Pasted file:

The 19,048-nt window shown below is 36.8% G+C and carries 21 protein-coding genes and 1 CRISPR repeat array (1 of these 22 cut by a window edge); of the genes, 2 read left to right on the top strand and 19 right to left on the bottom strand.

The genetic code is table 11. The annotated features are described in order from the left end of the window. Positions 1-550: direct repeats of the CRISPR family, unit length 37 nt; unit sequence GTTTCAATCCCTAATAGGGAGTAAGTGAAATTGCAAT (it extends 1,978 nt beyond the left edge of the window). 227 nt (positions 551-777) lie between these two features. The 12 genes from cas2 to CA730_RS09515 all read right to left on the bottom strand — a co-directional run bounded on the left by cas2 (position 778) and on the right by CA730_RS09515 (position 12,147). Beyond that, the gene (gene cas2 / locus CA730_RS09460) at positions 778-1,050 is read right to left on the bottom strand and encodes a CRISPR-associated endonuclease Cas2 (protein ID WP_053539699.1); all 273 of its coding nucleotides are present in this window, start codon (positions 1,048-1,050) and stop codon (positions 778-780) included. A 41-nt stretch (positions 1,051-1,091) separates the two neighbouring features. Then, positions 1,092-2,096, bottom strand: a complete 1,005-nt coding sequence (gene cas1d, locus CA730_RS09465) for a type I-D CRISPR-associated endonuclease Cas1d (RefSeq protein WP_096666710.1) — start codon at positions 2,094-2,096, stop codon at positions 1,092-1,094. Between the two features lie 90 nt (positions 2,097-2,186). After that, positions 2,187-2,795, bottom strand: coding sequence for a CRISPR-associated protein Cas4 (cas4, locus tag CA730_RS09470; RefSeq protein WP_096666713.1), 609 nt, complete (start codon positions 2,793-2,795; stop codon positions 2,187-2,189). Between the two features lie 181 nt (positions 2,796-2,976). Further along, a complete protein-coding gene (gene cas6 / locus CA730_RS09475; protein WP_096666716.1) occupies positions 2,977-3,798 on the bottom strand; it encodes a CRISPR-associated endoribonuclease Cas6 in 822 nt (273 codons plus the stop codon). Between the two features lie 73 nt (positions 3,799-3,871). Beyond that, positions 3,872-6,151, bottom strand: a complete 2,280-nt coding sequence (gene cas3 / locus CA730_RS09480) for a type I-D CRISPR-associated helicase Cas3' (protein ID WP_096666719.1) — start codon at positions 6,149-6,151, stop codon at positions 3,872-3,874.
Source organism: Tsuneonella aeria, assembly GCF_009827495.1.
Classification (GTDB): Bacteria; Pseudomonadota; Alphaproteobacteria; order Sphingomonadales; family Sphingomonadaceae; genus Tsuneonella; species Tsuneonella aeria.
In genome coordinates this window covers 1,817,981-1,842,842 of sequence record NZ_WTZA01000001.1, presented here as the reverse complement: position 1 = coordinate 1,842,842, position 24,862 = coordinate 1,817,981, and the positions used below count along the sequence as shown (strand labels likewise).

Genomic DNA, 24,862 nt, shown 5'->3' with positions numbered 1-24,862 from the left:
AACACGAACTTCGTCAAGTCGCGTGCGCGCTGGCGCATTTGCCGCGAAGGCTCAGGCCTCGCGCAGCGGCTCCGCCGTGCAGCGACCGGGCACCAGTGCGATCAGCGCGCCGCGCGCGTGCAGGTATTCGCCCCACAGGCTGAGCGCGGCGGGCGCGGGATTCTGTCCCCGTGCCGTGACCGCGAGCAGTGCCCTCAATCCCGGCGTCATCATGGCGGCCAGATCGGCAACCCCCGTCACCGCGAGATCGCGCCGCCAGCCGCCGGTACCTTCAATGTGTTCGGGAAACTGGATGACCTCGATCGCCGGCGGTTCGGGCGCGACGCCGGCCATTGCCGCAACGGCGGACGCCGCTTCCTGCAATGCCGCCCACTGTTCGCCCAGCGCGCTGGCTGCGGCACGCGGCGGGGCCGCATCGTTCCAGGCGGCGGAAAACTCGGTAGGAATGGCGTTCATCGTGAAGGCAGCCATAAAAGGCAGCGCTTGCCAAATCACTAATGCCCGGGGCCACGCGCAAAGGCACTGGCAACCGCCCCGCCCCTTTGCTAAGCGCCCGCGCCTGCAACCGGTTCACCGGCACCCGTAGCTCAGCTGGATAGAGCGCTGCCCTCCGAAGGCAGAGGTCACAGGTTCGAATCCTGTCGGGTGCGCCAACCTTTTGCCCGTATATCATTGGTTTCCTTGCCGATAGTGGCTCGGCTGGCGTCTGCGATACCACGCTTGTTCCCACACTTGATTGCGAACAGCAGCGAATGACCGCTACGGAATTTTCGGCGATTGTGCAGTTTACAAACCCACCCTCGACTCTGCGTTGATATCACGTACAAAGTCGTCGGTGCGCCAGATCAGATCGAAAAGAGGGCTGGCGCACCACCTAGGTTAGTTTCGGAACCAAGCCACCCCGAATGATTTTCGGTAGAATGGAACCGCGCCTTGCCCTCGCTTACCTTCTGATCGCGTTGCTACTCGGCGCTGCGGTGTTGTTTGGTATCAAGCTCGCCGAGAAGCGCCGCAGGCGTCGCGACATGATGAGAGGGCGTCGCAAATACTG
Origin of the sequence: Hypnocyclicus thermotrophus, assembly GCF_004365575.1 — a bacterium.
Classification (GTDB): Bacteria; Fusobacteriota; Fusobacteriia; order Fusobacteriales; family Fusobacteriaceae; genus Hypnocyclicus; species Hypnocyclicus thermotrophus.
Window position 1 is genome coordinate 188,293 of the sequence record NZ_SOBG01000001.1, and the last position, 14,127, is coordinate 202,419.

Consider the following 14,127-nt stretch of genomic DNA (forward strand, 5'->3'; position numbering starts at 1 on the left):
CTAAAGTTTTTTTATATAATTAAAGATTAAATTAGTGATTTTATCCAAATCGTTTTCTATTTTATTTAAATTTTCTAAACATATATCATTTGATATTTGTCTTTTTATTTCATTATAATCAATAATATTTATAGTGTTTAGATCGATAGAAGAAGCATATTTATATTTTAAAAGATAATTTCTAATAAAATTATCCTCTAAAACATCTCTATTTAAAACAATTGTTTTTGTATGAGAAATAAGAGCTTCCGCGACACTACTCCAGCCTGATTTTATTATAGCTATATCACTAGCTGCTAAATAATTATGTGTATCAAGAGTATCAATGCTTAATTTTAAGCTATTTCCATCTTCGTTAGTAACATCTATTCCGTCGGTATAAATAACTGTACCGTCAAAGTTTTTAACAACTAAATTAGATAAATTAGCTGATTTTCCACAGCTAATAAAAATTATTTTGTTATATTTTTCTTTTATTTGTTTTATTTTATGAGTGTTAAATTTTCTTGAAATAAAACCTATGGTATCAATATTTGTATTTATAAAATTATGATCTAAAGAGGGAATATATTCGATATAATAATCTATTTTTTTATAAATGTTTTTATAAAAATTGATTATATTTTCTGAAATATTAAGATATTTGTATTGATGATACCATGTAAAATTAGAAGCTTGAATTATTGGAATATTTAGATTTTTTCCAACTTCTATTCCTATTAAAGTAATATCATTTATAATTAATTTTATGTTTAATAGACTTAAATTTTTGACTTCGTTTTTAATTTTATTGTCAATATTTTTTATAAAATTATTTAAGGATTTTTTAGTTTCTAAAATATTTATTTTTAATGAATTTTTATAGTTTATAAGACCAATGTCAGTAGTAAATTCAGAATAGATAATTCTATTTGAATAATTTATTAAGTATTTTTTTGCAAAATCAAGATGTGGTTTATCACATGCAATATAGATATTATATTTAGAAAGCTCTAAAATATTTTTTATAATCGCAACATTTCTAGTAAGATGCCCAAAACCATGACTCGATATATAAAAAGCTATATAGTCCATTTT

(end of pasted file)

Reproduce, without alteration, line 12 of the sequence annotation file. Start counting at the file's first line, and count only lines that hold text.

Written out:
CTAAAGTTTTTTTATATAATTAAAGATTAAATTAGTGATTTTATCCAAATCGTTTTCTATTTTATTTAAATTTTCTAAACATATATCATTTGATATTTGTCTTTTTATTTCATTATAATCAATAATATTTATAGTGTTTAGATCGATAGAAGAAGCATATTTATATTTTAAAAGATAATTTCTAATAAAATTATCCTCTAAAACATCTCTATTTAAAACAATTGTTTTTGTATGAGAAATAAGAGCTTCCGCGACACTACTCCAGCCTGATTTTATTATAGCTATATCACTAGCTGCTAAATAATTATGTGTATCAAGAGTATCAATGCTTAATTTTAAGCTATTTCCATCTTCGTTAGTAACATCTATTCCGTCGGTATAAATAACTGTACCGTCAAAGTTTTTAACAACTAAATTAGATAAATTAGCTGATTTTCCACAGCTAATAAAAATTATTTTGTTATATTTTTCTTTTATTTGTTTTATTTTATGAGTGTTAAATTTTCTTGAAATAAAACCTATGGTATCAATATTTGTATTTATAAAATTATGATCTAAAGAGGGAATATATTCGATATAATAATCTATTTTTTTATAAATGTTTTTATAAAAATTGATTATATTTTCTGAAATATTAAGATATTTGTATTGATGATACCATGTAAAATTAGAAGCTTGAATTATTGGAATATTTAGATTTTTTCCAACTTCTATTCCTATTAAAGTAATATCATTTATAATTAATTTTATGTTTAATAGACTTAAATTTTTGACTTCGTTTTTAATTTTATTGTCAATATTTTTTATAAAATTATTTAAGGATTTTTTAGTTTCTAAAATATTTATTTTTAATGAATTTTTATAGTTTATAAGACCAATGTCAGTAGTAAATTCAGAATAGATAATTCTATTTGAATAATTTATTAAGTATTTTTTTGCAAAATCAAGATGTGGTTTATCACATGCAATATAGATATTATATTTAGAAAGCTCTAAAATATTTTTTATAATCGCAACATTTCTAGTAAGATGCCCAAAACCATGACTCGATATATAAAAAGCTATATAGTCCATTTT